Anthony Scaramucci Already Out as White House's Communications Director

"The Mooch" had a very up and down 10 days in the post.

Anthony Scaramucci, who in only 10 days as White House communications director became a topic of national intrigue, is leaving his role, the office of the White House press secretary announced in a statement Monday afternoon.

"Anthony Scaramucci will be leaving his role as White House Communications Director," the statement read. "Mr. Scaramucci felt it was best to give Chief of Staff John Kelly a clean slate and the ability to build his own team. We wish him all the best."

Press secretary Sarah Huckabee Sanders, during an afternoon press briefing, said that Scaramucci does not have another role in the administration at this time.

Scaramucci was given the job Friday, July 21, and by Thursday, July 27, became something of a national laughingstock when The New Yorker reported his profanity-laced conversation with the magazine's Washington correspondent the night before.

He was hired by President Donald Trump to take charge of a communications operation in disarray, and his hiring coincided with the departure of White House Press Secretary Sean Spicer.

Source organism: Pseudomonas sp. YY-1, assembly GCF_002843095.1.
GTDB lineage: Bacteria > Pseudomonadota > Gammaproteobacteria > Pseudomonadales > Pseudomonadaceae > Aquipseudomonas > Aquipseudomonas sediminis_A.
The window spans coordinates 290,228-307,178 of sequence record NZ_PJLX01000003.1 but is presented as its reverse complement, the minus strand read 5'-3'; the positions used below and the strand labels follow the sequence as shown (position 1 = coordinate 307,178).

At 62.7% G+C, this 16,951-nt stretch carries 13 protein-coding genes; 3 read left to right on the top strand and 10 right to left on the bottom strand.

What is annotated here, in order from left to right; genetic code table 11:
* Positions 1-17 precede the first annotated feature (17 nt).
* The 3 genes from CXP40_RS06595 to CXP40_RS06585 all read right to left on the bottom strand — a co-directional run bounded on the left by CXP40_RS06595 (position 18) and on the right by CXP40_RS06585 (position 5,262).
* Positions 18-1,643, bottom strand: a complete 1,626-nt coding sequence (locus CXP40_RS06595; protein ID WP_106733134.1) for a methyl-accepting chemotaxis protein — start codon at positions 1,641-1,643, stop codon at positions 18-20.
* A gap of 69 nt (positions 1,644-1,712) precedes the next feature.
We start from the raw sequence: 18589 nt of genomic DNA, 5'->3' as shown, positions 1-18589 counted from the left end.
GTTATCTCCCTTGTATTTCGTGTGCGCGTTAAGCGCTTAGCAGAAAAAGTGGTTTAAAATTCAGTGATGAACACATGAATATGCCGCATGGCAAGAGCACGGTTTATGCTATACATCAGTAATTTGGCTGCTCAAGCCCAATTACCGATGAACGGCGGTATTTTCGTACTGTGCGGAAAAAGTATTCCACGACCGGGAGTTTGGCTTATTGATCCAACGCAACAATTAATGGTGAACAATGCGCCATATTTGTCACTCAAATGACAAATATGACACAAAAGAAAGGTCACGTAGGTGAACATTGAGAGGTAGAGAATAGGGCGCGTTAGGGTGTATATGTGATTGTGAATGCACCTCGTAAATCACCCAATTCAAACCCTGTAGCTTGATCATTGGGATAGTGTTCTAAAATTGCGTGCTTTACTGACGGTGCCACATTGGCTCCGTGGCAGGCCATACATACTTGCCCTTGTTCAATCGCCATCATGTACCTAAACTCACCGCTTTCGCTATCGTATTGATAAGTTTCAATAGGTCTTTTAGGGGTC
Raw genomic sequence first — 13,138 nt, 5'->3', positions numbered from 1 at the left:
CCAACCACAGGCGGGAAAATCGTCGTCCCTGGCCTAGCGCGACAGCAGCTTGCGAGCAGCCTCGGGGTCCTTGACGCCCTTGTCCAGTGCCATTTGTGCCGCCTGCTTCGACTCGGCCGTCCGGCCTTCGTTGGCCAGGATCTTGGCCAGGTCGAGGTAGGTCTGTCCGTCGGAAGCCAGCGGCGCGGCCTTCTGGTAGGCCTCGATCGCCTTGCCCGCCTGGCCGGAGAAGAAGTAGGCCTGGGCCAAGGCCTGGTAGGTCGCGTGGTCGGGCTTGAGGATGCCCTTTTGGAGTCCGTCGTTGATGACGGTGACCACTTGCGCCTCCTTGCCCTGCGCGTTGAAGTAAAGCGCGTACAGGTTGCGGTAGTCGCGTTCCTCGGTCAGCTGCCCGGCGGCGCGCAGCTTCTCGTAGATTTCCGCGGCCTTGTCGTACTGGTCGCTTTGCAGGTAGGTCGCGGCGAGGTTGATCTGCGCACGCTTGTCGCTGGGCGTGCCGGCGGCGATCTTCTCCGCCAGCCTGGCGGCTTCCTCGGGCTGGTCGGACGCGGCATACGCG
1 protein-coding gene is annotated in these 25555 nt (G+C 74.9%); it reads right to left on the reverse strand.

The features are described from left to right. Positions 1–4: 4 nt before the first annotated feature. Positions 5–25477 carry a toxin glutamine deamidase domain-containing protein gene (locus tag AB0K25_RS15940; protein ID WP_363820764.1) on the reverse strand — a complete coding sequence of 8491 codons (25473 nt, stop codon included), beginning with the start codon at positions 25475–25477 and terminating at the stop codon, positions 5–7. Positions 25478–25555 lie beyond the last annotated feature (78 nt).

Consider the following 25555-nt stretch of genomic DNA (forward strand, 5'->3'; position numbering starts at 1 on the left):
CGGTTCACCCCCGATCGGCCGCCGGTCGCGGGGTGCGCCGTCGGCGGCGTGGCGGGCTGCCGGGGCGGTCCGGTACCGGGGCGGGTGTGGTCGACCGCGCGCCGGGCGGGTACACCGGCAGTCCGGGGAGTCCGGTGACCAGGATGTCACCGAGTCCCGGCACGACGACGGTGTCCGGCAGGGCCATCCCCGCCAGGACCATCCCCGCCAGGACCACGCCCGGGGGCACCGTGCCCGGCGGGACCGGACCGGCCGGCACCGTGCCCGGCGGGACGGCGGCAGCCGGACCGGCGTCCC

Scaramucci, in his conversation with The New Yorker's Ryan Lizza, was extremely critical of White House Chief Strategist Steve Bannon and predicted, correctly, that then-Chief of Staff Reince Priebus would be removed from his position. Following the publication of Lizza's article, it became an open question in Washington whether Scaramucci would keep his job.

At the Politicon conference last weekend, longtime Trump adviser Roger Stone said that Scaramucci should absolutely stick around as communications director. Jason Miller, who was originally tapped as communications director before stepping aside, argued that Scaramucci would be a great asset to the White House and would be a much better communicator of Trump's thinking.

Dan Pfeiffer, who served as communications director during President Barack Obama's administration, teased Scaramucci on Twitter after the news broke. "Unfortunately for the Mooch, the minimum tenure to get invited to the annual WH Comms Directors Reunion is 3 weeks," he wrote.

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